Monday January 21, 2013 | 01:00 AM


In a world big on bagels, the New York variety is the standard by which all others are judged.  Spongy yet dense, crispy on the outside and chewy texture within—these are  the first born of bagels.

The golden glow of New York bagels

For years all bagel production in New York was headed by the Bagel Bakers Union Local 338 when they were made by hand in the roll-with-a-hole method.  Brooklyn and the Bronx were big bagel centers.

The dough is based on bread or plain flour, leavening or sour dough starter, salt, yeast and a sweetener like barley malt, honey or sugar. It’s shaped into rounds, left to rise for 12 hours and put in a water bath for a short time before baked in ovens.  New York bagels, in particular, have that distinctive deep golden-brushed glow  

But can you get a decent bagel in Maine? 

Our only Brooklyn-quality bagel comes from the Mister Bagel chain.  But I’m surprised that they don’t make other bagel-maven must-haves like flagels, bialys or twists. 

Mister Bagel is the only NY style bagel in Maine

 

 

But where in Maine is the elusive flagel?

Started by the Hartglass family in 1977, Rick Hartglass came from Brooklyn and brought his bagel prowess with him.  His were made by the traditional boil-and-bake method as they still are today.  The original Forest Ave. shop bakes them on premises, but the dough is shipped from a commissary that supplies its 12 other satellite stores.

Mister Bagel does a nice bagel.  But whenever I’m in New York I’ can't resist carrying back a mixed dozen bagels and flagels  from  Goldberg’s Famous bagels— no bupkes tomfoolery about these.

Beyond that we have in Maine—I hate to say it—bagels made by artisanal bakers. Distinctive in their own style, the stars of our local bagel bakers are Josh Potocki’s 158 Pickett Street Cafe and Scratch Baking in South Portland and Rosemont at its Brighton Avenue bake house in Portland.

The cafe is popular for breakfast and lunch everyday

Racks of bagels at 158

158 and Scratch, who used to be partners, basically produce the same kind of bagel from a  nearly identical sour-dough starter. 158 offers more toppings: from sesame, everything, poppy, onion, garlic, salt to plain. Scratch has an intensely seasoned sea-salt bagel as well as sesame, poppy multi-seeded and plain.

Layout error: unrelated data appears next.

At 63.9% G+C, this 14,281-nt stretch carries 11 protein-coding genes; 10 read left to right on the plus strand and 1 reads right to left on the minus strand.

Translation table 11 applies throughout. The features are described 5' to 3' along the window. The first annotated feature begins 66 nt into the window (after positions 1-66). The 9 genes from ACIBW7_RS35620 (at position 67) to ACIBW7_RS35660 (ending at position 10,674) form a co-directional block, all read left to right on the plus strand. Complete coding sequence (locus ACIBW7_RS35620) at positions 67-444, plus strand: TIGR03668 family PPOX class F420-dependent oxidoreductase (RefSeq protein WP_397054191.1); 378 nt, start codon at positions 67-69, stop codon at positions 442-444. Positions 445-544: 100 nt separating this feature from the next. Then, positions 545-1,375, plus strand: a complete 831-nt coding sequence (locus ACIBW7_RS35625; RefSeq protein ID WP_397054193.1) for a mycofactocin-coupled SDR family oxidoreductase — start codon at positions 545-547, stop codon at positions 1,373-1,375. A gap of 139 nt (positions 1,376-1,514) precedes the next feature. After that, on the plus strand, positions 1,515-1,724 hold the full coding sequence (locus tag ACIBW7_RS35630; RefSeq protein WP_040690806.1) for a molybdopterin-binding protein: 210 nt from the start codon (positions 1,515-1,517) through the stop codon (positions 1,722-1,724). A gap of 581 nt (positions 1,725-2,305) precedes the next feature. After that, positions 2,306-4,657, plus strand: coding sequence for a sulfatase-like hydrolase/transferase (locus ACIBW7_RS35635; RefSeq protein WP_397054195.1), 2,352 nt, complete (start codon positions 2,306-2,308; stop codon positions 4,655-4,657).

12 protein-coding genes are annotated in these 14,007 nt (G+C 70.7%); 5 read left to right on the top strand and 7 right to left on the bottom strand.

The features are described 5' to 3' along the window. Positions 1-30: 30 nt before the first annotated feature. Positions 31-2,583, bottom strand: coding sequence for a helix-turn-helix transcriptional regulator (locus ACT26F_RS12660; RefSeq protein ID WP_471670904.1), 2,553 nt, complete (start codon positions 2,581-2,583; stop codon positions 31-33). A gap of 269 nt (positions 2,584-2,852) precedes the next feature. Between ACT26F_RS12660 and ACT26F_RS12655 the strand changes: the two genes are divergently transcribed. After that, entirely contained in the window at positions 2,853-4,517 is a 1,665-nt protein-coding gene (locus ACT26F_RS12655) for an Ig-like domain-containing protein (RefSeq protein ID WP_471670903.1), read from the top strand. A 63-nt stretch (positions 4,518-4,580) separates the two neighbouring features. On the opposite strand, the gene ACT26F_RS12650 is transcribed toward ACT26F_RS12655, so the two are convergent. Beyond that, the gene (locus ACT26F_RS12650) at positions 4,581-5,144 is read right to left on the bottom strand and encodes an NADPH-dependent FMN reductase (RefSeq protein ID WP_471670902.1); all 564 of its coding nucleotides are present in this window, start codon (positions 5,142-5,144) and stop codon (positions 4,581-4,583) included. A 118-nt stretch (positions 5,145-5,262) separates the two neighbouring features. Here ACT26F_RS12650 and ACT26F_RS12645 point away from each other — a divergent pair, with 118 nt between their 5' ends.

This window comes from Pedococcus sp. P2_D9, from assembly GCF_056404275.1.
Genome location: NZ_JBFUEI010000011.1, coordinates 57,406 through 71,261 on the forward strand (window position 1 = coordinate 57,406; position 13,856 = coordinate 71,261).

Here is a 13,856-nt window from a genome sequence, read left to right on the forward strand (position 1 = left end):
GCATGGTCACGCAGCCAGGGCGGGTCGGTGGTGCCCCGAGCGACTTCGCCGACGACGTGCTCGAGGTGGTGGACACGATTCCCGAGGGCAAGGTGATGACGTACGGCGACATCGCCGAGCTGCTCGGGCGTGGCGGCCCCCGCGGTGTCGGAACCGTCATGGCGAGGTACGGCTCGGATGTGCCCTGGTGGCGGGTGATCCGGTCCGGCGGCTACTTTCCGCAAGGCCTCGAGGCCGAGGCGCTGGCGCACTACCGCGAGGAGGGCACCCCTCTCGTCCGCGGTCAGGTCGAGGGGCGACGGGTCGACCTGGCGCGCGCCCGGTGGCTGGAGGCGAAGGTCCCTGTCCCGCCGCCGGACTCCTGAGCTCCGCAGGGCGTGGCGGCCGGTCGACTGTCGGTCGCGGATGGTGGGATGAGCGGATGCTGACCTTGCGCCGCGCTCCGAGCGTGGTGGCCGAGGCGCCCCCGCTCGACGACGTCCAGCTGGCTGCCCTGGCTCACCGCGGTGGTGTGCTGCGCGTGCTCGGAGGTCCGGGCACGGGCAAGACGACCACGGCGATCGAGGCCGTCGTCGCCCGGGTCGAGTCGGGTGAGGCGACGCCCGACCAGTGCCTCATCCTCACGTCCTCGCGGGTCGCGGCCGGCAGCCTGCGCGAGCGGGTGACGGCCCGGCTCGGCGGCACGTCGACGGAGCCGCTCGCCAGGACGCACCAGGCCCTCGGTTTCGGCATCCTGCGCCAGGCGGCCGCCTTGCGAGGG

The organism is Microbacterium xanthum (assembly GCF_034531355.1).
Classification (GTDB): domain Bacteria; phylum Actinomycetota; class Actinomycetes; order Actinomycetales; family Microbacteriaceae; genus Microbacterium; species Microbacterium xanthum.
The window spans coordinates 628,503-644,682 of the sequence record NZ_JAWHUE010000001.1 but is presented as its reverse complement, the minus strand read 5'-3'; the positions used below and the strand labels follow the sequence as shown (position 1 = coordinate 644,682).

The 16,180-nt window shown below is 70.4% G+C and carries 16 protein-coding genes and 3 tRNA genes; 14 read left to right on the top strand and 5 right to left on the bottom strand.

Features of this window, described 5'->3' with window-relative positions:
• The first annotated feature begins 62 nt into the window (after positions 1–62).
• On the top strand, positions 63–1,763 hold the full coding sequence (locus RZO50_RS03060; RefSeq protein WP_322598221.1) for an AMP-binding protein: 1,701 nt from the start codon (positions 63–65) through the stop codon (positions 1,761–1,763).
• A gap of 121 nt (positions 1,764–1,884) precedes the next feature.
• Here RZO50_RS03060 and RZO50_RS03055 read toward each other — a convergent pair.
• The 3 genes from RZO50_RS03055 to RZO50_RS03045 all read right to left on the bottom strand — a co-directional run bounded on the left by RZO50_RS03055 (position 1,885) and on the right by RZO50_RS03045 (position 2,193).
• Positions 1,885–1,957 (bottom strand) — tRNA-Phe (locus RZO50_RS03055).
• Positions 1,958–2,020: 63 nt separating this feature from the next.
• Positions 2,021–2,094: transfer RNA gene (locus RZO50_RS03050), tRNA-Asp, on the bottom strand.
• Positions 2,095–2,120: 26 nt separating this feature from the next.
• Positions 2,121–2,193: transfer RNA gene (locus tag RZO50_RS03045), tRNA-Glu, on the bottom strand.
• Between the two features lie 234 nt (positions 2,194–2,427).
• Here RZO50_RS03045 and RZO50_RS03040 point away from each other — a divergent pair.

158's bagel with all the fixing boxed and ready to go

These bagels are more like a baguette than a toothsome bagel—or as a friend of describes them, “Bagels for the goyim!”

Scratch baking's everything seeded, sesame and plain bagels

Rosemont’s are very similar in taste and texture but slightly smaller, averaging 3 1/2 inches to South Portland’s 5 inches. 

The bagel bin is nearly empty on Sunday morning at Rosemont's Brighton Ave. store

What’s best on a bagel?  Anything goes, but the standard is always  lox (smoked salmon to gentiles) and cream cheese.  Add a slice or two of red onion, tomato (in the summer), some capers and you're in bagel heaven. 

158’s bagel spread that I had recently is a real winner.  Perfectly toasted and crisp, it has a thin coating of cream cheese (no schmear), smoked salmon, sliced red onion, capers and sliced cucumbers—a very refreshing touch.  Rosemont’s prepared bagel is more straightforward with a thick layer of cream cheese and very good smoked salmon. 

Bagel bagging at Scratch Sunday morning

Happy bagel moments

Scratch is strictly take-home to make your own, but they sell blended cream cheeses and smoked salmon.  Mister Bagel offers the full megillah--lots of variations of cream cheeses and toppings.

What’s my favorite?  All of the above.  But I have to admit to a food vice leftover from childhood that involves a toasted onion bagel spread with Jif or Skippy creamy peanut butter, strawberry jam and lots of paper towels to wipe up all all those delicious drippings. 

Correction: It was mistakenly noted that Scratch Baking has bagels only on Sundays.  That is incorrect.  They're available everyday.  Hooray!

 

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About the Author

John Golden has written about food, dining and lifestyle subjects for Downeast magazine, the Boston Globe, Cottages and Gardens magazine, Gourmet magazine, Cuisine magazine, the New York Times and the New York Post.

In his highly opinionated blog, John reports on his experiences dining out all over Maine and his visits with food personalities, farmers and farmers’ markets throughout the state.

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